The local tip has been the way to get rid of the clutter in your home or the rubbish generated from a project for decades. But with free usage of local recycling centres coming to an end, is an increase in fly-tipping the inevitable result?
In Hampshire, tip changes have hit with a big impact and residents have been vocal in their uncertainty about the plans. Councils across the country are looking to their tips as ways to both save and gain money simultaneously. Introducing charges while slashing opening hours will be the new normal for tips up and down the country.
Fly tipping in the UK
Between 2014 and 2015 In the UK, actions resulting from fly-tipping cost local authorities £10.4m across over half a million incidents.
With fly-tipping expected to rise once tips begin charging, it’s worth noting that over half a million pounds in fines were given out in 2014-15 in relation to these incidents.
A fine can be issued to the original owner of the waste, even if they are not the one who fly-tipped it.But how do you avoid becoming one of these statistics when simply paying a company to dispose of your waste could land you with one of these fines?
The Environment Agency has a public register where you can check for businesses that are registered to carry waste. Using their registered business name, you can check that a company is on the list of licensed waste operators.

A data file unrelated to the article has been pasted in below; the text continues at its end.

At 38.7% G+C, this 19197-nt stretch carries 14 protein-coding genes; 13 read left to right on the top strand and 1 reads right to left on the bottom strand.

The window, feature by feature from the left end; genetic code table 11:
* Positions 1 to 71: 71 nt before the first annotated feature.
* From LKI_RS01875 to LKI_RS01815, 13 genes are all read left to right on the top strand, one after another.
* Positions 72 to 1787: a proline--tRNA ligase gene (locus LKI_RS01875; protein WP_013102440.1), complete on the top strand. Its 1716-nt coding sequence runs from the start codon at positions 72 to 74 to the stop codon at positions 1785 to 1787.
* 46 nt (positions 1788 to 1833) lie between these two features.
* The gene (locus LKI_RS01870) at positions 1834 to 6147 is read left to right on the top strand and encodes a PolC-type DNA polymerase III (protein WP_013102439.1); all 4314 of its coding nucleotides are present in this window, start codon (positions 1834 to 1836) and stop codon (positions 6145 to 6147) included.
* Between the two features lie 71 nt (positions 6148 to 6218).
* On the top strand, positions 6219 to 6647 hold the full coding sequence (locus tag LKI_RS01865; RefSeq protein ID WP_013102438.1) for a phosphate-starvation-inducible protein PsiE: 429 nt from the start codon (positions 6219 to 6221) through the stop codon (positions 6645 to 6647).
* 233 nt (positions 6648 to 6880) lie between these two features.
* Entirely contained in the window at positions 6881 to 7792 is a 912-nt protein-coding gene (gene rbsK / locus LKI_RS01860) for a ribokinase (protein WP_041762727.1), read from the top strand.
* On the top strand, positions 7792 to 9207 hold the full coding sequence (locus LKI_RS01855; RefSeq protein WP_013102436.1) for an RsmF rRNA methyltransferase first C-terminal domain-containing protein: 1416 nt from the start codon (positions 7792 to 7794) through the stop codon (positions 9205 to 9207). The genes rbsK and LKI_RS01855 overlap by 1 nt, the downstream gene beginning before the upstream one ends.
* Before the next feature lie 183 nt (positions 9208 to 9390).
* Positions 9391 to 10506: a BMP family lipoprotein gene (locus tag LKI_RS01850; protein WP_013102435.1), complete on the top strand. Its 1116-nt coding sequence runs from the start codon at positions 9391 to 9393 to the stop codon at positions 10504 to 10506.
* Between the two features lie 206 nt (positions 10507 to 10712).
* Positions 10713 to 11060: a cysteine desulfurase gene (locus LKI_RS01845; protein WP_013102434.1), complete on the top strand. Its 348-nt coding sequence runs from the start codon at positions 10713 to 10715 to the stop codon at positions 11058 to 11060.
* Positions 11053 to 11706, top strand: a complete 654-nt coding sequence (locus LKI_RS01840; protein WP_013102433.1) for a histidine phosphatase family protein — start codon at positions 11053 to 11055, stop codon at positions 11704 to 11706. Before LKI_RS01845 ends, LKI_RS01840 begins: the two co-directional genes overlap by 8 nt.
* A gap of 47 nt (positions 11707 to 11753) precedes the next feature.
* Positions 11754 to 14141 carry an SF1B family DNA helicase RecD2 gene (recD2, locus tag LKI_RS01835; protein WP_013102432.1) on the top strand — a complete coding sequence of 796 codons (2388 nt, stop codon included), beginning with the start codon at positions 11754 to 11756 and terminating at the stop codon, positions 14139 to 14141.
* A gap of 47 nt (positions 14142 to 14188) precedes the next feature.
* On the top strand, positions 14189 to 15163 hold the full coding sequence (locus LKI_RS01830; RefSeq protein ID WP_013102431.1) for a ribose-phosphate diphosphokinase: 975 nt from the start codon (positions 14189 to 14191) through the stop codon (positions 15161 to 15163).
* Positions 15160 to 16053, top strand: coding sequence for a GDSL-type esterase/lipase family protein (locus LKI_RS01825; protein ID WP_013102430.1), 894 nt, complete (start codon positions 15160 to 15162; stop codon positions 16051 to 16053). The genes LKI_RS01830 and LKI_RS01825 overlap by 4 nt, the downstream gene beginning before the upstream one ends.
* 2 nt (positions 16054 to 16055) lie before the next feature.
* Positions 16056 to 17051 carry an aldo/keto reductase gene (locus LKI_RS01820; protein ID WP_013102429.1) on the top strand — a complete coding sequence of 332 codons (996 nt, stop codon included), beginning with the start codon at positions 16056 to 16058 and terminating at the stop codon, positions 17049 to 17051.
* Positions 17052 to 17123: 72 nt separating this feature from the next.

Another good way to ensure you’re working with a legitimate company is to ask for a waste transfer notice. Having official records of how a company has disposed of waste can protect you from fines, and only trustworthy companies will keep this documentation.
HIPPO, the leading national rubbish removal and waste disposal specialist, is 100% committed to reducing fly tipping across the UK.
Charges to dispose of certain types of waste have been introduced in tips around the UK, including Hampshire and Surrey.
Tips are facing more than one challenge as a result of the steep council budget cuts. You could also face reduced opening hours or require extra paperwork when you next visit your local recycling centre.
Be sure to contact your local tip before you next take a trip to avoid ending up with a car full of waste you can’t get rid of. People can visit Gov.uk to check their local tip and find out how the updates will affect their region.
Though there is no direct legislation telling councils to enforce these charges, cuts to overall budgets have many councils looking to the tip as the answer. This service, once a helpful convenience for all, is being slowly deconstructed. Make sure you don’t get blindsided with charges as a result of the changes; always check you’re using a credible company that is registered to deal with waste.
Photo by James Byrum